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26 Thursday

community

May is Mental Health Awareness Month, and according to AspenPointe's Kevin Porter, although one in four people struggle with mental illness, the stigma around the issue is still pretty strong. Through Spotlight on Stigma: Stories of Hope, "we're trying to shed a light on that," Porter says. "There's no reason not to come forward and seek treatment." About a dozen people who have used AspenPointe's services will share their journeys through stories, art and music at 5:30 tonight at CC's Cornerstone Art Center (825 N. Cascade Ave., aspenpointe.com). Your $5 entry benefits the Pathways ACCESS Center. — Kirsten Akens

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27 Friday

dinner theater

Madcap Mysteries Dinner Theater recently joined Red Herring Productions, the Dinner Detective and of course, the Iron Springs Chateau on our local dinner theatre scene. The troupe has four shows planned through the year's end (including A Pirate's Death for Ye in October), and kicks off that run with Corpse at the Pale Rose at 6 tonight at the Tri-Lakes Center for the Arts (304 Hwy. 105, Palmer Lake, trilakesarts.org). Single shows, paired with eats from Palmer Lake's Pinecrest Catering, run $30, or you can buy access to the whole batch for $100. As for the entertainment: Doesn't the word "madcap" pretty much say it all? — Matthew Schniper

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28 Saturday

dance

Burlesque buffs, tonight is a don't-miss. At 9 o'clock, some stars of the craft will ply their trade onstage at Stargazers Theatre and Event Center (10 S. Parkside Drive, peaksandpasties.com) for A Night of Classic Burlesque: Sizzle Under the Summer Stars. Expect appearances by former Miss Exotic World Kitten DeVille; the bold, bad and be-Afro'ed Boss of Burlesque, Foxy Tann; Texan pinup queen and founder of the Jigglewatts, Coco Lectric; and numerous other dancers, including our own Peaks and Pasties. Tickets are $12 to $15 and available only to guests 21 and up. — Edie Adelstein

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29 Sunday

stage

Alfred Hitchcock's 1948 film Rope is often cited as a cinematic landmark, largely because the action takes place in real time, in what appears to be a single continuous take. All of which makes this brainy thriller especially appropriate for theater. Presented by Theatre 'd Art at its former UCCS venue, Osborne Studio Theatre (3955 Cragwood Drive, theatredart.org), the production will run through June 5. Today's performance is at 4, with tickets priced at $10 for the public, $5 for students with ID, and free for UCCS students. And while you'll get no spoilers here, rest assured that the premise is every bit as morbid and mordant as you'd expect from any work with Hitchcock's shadow looming over it. — Bill Forman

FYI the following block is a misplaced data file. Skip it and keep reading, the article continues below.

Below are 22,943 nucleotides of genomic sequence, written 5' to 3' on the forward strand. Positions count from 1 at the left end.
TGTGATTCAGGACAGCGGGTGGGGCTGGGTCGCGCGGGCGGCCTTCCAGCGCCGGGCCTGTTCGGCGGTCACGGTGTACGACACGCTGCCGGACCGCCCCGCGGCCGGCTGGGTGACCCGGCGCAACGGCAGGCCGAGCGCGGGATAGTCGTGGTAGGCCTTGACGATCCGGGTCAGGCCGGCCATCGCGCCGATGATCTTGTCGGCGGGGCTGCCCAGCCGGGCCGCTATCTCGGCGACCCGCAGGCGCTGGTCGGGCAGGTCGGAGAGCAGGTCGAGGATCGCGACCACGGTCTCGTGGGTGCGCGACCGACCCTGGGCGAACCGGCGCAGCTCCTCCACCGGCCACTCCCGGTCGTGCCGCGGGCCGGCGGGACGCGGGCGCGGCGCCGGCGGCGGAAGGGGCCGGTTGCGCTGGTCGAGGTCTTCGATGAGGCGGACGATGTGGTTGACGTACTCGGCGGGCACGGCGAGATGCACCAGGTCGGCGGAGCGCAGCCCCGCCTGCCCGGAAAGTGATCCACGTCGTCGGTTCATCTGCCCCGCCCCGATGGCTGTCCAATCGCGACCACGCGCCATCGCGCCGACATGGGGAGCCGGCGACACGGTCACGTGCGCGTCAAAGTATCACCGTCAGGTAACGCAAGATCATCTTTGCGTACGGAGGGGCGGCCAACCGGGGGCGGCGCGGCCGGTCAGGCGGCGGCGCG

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30 Monday

festival

Gone are the gambling dens and brothels, but at least now you can patronize Old Colorado City without wearing a disguise. So hit Territory Days (Old Colorado City, shopoldcoloradocity.com), between 10 and 6 to catch the last day of our annual three-day cluster of craft, commercial and food booths. On the non-retail side, today's entertainment comes courtesy of Arvel Bird as well as the VooDoo Hawks, and four other acts without avian namesakes. Since you can expect a crowd, consider the free shuttle run out of Coronado High School and Rock Ledge Ranch. — Eric Calder

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31 Tuesday

art

It's great to delve into art with a localized theme, but getting away has its advantages. And while Cuba may not seem like an obvious escape destination, its rich cultural and creative heritage is plenty to inspire the summer exhibition program at Sangre de Cristo Arts Center (210 N. Santa Fe Ave., Pueblo, sdc-arts.org). Cuba & Beyond, comprising four vibrant exhibits, explores topics such as women artists, Cuban influence in Pueblo, and café culture. The show runs through the fall, and is open from 11 to 4 Tuesdays through Saturdays. (Tickets cost just $4 for adults and $3 for kids.) — Edie Adelstein

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1 Wednesday

stage

On omshaman.com, Matthew Kocel quotes a Denver woman who apparently came out of one of his performances and said, "... in my life I have known that this holy place exists, but I have never really experienced it until now ..." That's what a good throat singer can do for you, I guess, and Kocel seems to be a good throat singer. He simultaneously generates one, two, three or more notes from deep inside himself, and accompanies those vocals with tones from crystal bowls, conch shells and more. The place to find your holy place, or some healing, or just a unique Wednesday night is the Colorado Springs Fine Arts Center (30 W. Dale St., csfineartscenter.org). Seeing Kocel (and something greater?) at 7 will cost you $30. — Kirk Woundy

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